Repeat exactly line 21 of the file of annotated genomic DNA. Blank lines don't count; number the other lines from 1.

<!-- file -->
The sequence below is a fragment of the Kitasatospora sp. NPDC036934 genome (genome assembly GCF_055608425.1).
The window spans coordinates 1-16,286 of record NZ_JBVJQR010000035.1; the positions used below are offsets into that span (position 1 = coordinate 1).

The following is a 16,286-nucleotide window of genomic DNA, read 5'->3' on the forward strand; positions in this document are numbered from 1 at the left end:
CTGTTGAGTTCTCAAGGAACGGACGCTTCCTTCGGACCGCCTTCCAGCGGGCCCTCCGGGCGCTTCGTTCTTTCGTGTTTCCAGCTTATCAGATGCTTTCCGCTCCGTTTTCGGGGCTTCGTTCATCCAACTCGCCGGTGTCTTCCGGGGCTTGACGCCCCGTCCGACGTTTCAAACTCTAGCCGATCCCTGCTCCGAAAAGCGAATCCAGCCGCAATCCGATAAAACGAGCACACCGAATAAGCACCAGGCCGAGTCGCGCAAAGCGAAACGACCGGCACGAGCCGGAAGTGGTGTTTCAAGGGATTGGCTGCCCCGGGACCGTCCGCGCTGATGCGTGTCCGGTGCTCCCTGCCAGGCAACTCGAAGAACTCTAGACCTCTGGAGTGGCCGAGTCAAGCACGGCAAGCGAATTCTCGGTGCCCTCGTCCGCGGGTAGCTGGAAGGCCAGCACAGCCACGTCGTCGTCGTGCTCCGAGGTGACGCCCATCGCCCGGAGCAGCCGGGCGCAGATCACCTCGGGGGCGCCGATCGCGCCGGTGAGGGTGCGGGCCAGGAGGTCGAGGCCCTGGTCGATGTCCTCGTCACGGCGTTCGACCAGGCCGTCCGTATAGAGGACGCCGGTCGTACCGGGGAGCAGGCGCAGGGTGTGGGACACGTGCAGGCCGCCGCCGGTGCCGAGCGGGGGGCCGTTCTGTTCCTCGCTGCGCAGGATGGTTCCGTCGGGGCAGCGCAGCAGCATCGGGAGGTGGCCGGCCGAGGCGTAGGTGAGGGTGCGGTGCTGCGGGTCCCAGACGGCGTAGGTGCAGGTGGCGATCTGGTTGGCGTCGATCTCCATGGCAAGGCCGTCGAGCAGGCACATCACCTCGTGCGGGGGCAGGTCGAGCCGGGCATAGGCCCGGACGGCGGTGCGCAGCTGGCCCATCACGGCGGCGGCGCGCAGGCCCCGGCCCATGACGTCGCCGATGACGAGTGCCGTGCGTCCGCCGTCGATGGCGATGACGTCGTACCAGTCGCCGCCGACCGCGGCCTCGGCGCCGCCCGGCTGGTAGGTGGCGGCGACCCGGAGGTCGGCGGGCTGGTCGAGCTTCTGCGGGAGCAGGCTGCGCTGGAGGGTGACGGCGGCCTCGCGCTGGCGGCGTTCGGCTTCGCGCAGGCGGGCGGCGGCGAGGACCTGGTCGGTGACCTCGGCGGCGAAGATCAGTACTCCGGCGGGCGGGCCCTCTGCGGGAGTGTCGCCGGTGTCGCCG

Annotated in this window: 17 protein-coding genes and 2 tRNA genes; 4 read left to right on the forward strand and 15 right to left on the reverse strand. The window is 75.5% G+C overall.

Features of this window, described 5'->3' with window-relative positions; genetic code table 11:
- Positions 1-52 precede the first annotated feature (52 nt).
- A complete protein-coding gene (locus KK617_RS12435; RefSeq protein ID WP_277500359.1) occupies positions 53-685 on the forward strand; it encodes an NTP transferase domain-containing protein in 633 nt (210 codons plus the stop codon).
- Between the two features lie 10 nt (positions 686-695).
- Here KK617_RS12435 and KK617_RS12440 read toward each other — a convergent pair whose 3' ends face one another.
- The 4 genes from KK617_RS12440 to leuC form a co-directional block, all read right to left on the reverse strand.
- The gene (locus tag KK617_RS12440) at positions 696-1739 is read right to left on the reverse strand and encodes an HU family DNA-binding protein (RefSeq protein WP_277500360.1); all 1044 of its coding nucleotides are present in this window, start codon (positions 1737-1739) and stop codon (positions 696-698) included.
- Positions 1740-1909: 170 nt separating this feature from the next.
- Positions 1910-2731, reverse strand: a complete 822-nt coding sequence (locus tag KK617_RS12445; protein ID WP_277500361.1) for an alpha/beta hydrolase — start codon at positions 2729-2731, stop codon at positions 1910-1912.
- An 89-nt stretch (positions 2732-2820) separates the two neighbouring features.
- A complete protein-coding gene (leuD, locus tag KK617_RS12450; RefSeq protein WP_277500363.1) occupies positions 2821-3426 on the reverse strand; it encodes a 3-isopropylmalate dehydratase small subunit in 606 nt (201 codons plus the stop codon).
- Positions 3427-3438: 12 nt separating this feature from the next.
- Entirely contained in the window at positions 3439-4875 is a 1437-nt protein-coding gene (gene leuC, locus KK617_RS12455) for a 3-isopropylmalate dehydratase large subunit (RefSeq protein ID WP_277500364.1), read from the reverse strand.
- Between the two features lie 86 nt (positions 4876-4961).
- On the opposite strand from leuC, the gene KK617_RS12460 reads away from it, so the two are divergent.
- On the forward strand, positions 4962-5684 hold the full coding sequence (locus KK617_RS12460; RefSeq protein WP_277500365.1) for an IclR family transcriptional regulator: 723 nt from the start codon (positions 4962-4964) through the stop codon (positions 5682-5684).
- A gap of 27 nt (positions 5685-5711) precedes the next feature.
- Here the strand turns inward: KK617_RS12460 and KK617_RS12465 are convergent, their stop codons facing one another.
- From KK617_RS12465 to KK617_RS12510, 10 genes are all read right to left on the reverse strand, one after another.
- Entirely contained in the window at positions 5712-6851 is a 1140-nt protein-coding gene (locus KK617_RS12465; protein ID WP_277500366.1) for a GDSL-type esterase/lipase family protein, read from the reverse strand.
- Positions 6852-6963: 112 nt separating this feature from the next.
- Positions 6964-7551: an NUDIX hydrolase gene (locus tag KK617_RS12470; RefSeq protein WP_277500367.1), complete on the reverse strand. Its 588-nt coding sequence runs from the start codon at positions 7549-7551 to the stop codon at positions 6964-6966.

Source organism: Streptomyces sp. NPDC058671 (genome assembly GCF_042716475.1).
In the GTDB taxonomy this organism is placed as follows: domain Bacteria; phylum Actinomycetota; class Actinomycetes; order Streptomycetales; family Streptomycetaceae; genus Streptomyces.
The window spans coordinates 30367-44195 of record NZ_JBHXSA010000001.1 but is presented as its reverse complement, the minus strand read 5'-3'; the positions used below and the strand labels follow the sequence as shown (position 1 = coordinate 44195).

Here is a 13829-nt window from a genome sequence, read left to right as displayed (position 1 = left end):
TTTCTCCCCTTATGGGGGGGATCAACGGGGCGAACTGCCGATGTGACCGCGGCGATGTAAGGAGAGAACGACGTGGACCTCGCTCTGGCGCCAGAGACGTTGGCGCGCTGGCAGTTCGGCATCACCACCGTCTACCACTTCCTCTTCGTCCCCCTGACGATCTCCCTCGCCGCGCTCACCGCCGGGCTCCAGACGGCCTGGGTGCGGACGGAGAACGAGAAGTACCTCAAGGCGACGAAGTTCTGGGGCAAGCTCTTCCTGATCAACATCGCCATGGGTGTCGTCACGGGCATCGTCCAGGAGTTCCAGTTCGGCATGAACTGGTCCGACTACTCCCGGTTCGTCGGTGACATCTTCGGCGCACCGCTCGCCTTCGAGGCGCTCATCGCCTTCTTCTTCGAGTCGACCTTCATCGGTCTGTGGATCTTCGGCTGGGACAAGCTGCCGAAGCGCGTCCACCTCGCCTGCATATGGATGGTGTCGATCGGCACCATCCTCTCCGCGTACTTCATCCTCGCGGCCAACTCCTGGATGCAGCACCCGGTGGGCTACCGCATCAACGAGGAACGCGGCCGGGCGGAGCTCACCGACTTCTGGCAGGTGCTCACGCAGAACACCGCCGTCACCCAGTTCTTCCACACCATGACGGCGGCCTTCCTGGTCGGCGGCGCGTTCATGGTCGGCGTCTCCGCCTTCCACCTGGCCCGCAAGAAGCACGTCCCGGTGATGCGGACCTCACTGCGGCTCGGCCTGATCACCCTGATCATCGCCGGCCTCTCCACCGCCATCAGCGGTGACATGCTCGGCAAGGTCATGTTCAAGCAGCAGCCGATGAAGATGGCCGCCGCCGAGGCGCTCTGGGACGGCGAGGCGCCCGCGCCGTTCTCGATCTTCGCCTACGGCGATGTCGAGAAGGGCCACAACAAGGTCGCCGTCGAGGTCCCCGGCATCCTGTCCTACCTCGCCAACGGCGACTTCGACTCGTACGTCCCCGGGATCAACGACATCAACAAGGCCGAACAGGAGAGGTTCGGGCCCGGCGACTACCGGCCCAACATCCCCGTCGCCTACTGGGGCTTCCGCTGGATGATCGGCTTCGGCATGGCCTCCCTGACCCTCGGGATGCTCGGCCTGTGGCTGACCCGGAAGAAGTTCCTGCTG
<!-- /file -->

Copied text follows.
- On the forward strand, positions 4962-5684 hold the full coding sequence (locus KK617_RS12460; RefSeq protein WP_277500365.1) for an IclR family transcriptional regulator: 723 nt from the start codon (positions 4962-4964) through the stop codon (positions 5682-5684).